Demetrious Johnson capped off an excellent 2013 with a quick KO. | Josh Hedges/Zuffa LLC/Getty Images
Demetrious Johnson seems to be answering his doubters, one fight at a time. First, they questioned his desire to finish, so he gave them a fifth-round armbar-induced submission against John Moraga. Next, they questioned his punching power, so he brought it into the cage for his rematch with Joseph Benavidez.
Johnson knocked out the Team Alpha Male standout with a ringing right hook and follow-up punches to retain his Ultimate Fighting Championship flyweight crown in the UFC on Fox 9 main event on Saturday at the Sleep Train Arena in Sacramento, Calif. Denied UFC gold for a second time, Benavidez lay unconscious 2:08 into round one, a triumphant Johnson spinning through the air in celebration nearby.
The man they call “Mighty Mouse” has made himself a leading contender for “Fighter of the Year” honors, having delivered successive victories over Benavidez, Moraga and “The Ultimate Fighter” Season 14 winner John Dodson during the past 12 months. None were more impressive than his win against Benavidez, who had never before been submitted or knocked out. Johnson measured his challenger throughout their brief encounter. He moved forward, backed Benavidez into the cage and let loose with a right hook. The 29-year-old San Antonio native dropped where he stood, and Johnson made certain he was done with a series of savage rapid-fire right hands.
With Benavidez out of the picture for the time being, attention turns to the next wave of potential suitors for Johnson. Brad Pickett -- one of only two men to defeat “Mighty Mouse” -- will downshift to 125 pounds to meet Ian McCall at UFC Fight Night 37 on March 8. With Dodson recovering from injury and fighters like Ali Bagautinov and John Lineker not yet ready for primetime, the Pickett-McCall winner figures to move to the front of the line of flyweight contenders.
Benavidez finds himself in an unfortunate situation similar to that of heavyweight Junior dos Santos, the clear No. 2 in a division where he has twice failed to unseat the champion. His climb back to contention could prove long and arduous, as he attempts to navigate a fledgling but rapidly improving weight class. Tim Elliott last appeared at UFC 167, where he dropped a unanimous decision to Bagautinov, and would provide a stern test for Benavidez on the rebound.
In the wake of UFC on Fox 9, here are six other matchups that ought to be made:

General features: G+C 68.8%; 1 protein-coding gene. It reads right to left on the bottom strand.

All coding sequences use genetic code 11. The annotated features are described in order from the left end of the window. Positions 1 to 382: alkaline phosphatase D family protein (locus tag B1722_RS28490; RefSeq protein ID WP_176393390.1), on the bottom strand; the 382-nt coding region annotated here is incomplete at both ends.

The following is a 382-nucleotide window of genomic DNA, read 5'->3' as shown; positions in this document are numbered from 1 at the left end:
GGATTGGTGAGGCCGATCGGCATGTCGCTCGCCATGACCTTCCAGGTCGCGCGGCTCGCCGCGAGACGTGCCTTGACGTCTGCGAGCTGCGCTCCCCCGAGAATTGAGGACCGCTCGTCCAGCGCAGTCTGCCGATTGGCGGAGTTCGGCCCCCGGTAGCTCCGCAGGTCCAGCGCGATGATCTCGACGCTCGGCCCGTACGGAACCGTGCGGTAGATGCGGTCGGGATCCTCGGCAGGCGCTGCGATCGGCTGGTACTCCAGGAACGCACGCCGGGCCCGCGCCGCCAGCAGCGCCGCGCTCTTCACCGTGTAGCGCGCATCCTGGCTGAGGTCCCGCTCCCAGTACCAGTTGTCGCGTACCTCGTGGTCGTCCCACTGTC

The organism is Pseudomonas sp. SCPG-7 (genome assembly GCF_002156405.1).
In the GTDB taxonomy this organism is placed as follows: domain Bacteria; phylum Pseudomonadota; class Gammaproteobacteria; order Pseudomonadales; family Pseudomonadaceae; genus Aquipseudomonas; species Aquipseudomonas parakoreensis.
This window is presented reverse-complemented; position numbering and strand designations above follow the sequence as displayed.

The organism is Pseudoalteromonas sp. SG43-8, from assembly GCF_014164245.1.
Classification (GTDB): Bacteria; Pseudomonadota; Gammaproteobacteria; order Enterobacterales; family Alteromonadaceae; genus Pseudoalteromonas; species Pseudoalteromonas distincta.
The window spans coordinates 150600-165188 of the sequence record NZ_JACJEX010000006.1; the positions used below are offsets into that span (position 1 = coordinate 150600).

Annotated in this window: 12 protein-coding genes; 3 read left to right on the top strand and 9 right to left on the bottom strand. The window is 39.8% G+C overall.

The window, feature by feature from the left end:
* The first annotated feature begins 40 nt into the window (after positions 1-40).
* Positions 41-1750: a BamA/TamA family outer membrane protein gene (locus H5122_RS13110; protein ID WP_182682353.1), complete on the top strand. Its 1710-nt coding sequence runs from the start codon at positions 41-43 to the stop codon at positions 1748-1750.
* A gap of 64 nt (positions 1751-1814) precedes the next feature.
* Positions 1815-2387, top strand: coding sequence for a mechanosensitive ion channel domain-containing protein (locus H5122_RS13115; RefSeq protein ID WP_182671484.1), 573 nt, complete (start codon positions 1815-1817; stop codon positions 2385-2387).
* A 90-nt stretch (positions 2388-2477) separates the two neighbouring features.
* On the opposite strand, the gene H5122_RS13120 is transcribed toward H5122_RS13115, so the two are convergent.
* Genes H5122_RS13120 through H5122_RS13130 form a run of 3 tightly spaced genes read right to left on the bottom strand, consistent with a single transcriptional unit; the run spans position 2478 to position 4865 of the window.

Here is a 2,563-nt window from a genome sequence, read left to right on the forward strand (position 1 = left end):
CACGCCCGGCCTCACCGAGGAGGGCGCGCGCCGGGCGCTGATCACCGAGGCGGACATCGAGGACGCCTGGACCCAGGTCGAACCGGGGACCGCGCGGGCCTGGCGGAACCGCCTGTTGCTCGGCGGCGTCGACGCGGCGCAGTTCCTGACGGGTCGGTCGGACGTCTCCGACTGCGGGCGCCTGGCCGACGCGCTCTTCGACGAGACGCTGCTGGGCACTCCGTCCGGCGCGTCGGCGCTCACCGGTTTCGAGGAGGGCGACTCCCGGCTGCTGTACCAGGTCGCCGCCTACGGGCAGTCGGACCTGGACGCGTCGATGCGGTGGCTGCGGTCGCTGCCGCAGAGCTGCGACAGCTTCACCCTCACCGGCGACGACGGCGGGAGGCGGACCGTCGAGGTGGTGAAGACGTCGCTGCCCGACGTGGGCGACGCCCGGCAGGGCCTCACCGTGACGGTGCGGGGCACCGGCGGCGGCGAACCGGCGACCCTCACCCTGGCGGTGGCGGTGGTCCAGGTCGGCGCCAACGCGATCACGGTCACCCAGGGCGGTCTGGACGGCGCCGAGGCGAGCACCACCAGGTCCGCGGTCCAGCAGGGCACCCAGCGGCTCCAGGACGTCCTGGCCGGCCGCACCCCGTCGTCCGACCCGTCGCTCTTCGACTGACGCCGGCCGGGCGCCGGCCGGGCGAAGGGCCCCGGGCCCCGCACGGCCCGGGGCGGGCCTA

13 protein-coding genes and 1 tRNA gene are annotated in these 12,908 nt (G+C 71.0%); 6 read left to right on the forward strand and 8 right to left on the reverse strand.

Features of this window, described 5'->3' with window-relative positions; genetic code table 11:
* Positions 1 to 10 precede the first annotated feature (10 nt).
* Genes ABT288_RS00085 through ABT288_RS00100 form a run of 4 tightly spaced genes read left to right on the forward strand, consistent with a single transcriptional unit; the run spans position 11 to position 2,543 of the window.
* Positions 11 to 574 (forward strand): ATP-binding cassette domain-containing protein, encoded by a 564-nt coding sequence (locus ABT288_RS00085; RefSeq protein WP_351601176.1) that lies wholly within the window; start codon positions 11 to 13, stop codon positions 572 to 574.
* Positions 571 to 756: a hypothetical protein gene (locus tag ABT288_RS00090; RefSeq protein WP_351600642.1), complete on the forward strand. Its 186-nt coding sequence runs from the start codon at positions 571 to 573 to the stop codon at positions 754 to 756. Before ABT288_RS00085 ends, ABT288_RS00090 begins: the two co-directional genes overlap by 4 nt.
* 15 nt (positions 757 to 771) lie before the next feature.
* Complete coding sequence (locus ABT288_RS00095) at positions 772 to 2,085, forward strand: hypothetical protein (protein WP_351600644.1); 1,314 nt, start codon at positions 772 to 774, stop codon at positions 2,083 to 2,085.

Urijah Faber vs. Dominick Cruz-Renan Barao winner: Faber was utterly spectacular against prized prospect Michael McDonald, as he submitted the 22-year-old with a second-round guillotine choke. “The California Kid” capitalized on McDonald’s inexperience, routinely beating him to the punch with right hands. One such exchange led to the fight-ending choke in round two. On a four-fight tear, Faber has put himself in position to vie for bantamweight gold against the winner of the forthcoming UFC 169 unification bout between Dominick Cruz and Renan Barao.
Chad Mendes vs. Jose Aldo-Ricardo Lamas winner: Reportedly battling through an illness, Mendes did enough to earn a unanimous decision over American Top Team’s Nik Lentz. His fifth consecutive victory, while it did little to inspire the masses, kept alive Mendes’ hope of a return bout with Aldo -- the man who handed him his first and only defeat in January 2012. The Brazilian dynamo will defend his featherweight championship against Ricardo Lamas at UFC 169 on Feb. 1 in Newark, N.J.
Michael McDonald vs. Iuri Alcantara: McDonald, 22, took a step back in his development, albeit a small one, in his second-round submission loss to Faber. The gifted Californian was kept on his heels by Faber’s diverse arsenal, which was spearheaded by a series of powerful right hands. Barring injury, McDonald will likely remain a fixture in the upper reaches of the bantamweight division for the better part of the next decade. Alcantara, on the verge of a top-10 ranking at 135 pounds, knows the sting of “The California Kid” all too well. He dropped a unanimous decision to Faber at UFC Fight Night 26 in August.
Joe Lauzon vs. Diego Sanchez-Myles Jury winner: One of the UFC’s most consistent entertainers, Lauzon picked up a much-needed victory over “The Ultimate Fighter” Season 6 winner Mac Danzig. He struck for takedowns and advanced to full mount in all three rounds, mauling Danzig with elbows from top position en route to a unanimous verdict. The win halted the first two-fight losing streak of Lauzon’s professional career. Sanchez will lock horns with the unbeaten Jury at UFC 171 in March.
Edson Barboza vs. Donald Cerrone-Adriano Martins winner: Barboza captured a hard-fought majority decision over Team Alpha Male veteran Danny Castillo, surviving a first-round barrage that nearly resulted in his being finished. The former Ring of Combat champion turned to his leg kicks, slowly shifting the momentum to his side. Barboza, 27, will carry a three-fight winning streak into his next outing. Cerrone and Martins are scheduled to battle at UFC on Fox 10 in January.
Ryan LaFlare vs. Kelvin Gastelum: LaFlare replaced the injured Gastelum on short notice and exited the Octagon with a unanimous verdict over “The Ultimate Fighter” Season 11 winner Court McGee. The undefeated former college lacrosse player utilized accurate punching combinations, timely takedowns and a stout chin in toppling McGee. Gastelum, who won Season 17 of “The Ultimate Fighter,” last appeared at UFC Fight Night 27 in August, when he submitted Brian Melancon with a first-round rear-naked choke.